Landscape Planning



Local Plans, the national foundation for all planning decisions remain founded on Hoskinian principles of the landscape they serve to curate.

They are designed ‘to protect the natural and built environment and conserve the particular character of the place’, that they are there to ‘ensure that all development is socially, environmentally, and aesthetically acceptable.’ Planning will be normally granted ‘is compatible in terms of type, scale, setting, design and materials with the existing character of the locality’.

As for the implications of this, let me use my own village, Upton in Nottinghamshire, as an example.

Upton village itself is nucleated, arranged essentially along a single street. With the exception of the former water and windmills there are very few outlying farms

The housing stock is predominantly eighteenth and nineteenth century, brick walls and pantile roofs, cogged eves and using range of sash and casement windows. The original houses were relatively small but have been extended over time, providing a jumble of roof lines and wall angles and heights, and set on relatively large plots.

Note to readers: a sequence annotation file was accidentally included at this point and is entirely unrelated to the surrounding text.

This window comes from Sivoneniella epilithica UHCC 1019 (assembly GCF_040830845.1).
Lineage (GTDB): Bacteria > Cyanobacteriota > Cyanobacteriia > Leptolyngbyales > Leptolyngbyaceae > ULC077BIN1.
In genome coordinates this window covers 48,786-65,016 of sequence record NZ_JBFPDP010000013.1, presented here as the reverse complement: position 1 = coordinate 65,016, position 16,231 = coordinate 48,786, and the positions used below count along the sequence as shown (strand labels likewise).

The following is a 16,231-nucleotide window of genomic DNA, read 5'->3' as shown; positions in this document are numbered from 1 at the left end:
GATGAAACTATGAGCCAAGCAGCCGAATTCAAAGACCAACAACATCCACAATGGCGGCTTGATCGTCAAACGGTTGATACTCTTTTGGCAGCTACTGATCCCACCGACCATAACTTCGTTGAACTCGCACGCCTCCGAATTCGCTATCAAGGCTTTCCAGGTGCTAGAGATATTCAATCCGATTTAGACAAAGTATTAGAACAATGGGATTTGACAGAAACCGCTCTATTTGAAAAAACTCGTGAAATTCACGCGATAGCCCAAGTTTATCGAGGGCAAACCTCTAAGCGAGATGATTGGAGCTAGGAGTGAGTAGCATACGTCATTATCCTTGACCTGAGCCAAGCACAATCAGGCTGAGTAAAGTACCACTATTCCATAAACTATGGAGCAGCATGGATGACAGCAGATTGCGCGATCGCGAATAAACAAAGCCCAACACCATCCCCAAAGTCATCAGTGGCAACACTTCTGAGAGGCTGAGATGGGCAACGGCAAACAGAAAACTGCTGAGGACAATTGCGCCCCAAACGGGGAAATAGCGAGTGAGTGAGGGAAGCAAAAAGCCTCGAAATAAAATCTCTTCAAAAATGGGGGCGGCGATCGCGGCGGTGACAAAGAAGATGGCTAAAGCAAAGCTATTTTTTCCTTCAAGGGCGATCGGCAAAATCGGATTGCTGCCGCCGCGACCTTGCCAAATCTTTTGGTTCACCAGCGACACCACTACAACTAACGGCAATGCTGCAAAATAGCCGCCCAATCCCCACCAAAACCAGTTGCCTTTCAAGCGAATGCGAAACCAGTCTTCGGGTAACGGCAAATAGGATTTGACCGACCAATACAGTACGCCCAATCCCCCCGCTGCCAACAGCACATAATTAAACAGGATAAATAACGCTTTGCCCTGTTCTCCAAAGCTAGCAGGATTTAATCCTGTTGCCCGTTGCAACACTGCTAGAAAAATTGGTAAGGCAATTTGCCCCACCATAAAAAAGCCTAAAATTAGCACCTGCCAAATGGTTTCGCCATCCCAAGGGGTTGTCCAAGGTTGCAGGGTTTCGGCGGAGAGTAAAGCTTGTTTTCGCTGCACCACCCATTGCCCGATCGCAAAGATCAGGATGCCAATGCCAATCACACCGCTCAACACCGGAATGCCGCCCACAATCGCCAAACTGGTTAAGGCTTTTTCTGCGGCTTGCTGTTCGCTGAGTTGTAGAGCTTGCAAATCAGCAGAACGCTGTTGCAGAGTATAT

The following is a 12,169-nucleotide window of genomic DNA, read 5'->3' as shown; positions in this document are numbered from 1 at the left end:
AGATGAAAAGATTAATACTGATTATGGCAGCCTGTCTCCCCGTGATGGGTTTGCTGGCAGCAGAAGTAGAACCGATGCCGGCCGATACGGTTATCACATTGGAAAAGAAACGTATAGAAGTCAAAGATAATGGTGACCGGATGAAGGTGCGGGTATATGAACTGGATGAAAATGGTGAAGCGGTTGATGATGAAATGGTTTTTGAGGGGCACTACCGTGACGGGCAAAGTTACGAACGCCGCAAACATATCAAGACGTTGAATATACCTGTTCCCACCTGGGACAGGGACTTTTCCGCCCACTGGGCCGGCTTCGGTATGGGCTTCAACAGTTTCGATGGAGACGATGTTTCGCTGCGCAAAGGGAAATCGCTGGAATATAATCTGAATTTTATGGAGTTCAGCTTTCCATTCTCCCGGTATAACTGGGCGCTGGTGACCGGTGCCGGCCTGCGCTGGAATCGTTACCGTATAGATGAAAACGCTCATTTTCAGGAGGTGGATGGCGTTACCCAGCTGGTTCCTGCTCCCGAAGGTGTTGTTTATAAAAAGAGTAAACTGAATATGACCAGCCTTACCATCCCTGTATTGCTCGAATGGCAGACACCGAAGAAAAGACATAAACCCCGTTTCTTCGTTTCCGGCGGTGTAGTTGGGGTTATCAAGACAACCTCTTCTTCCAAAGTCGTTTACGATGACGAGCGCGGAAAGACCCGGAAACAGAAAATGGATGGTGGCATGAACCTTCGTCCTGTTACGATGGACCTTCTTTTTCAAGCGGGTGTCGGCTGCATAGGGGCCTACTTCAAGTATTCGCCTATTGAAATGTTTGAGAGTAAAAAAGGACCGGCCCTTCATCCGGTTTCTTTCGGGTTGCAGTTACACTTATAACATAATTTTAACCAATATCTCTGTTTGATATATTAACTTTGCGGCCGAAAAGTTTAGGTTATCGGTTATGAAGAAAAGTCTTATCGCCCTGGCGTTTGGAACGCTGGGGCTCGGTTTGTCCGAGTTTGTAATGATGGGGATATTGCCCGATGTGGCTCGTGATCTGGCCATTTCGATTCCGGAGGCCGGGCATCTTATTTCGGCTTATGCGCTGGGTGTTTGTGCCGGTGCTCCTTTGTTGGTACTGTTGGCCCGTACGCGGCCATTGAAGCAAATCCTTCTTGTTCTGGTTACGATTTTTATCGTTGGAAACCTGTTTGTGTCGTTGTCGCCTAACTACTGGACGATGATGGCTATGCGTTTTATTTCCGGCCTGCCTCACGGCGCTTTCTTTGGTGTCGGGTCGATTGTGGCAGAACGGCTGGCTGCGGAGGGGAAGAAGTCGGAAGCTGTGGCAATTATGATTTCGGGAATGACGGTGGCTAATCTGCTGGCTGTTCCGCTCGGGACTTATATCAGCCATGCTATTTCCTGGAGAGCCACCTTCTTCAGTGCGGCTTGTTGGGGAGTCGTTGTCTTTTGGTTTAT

Above images developed at the University of Nottingham

Beyond the village is a landscape of Parliamentary enclosure, small geometric fields surrounded by hawthorn hedges and alder standards, now supporting a mixed farming economy. Where there is pasture, some ridge-and-furrow, a memory of open-field farming survives.

Above images developed at the University of Nottingham

In other words, the visible and material landscape is to all intents and purposes little more than three hundred years old.

If we go back, say, five hundred years, then we suddenly discover an open rather than enclosed landscape, the village still nucleated, of course, surrounded by its three open fields. What happens if we go back a thousand years?

Above image developed at the University of Nottingham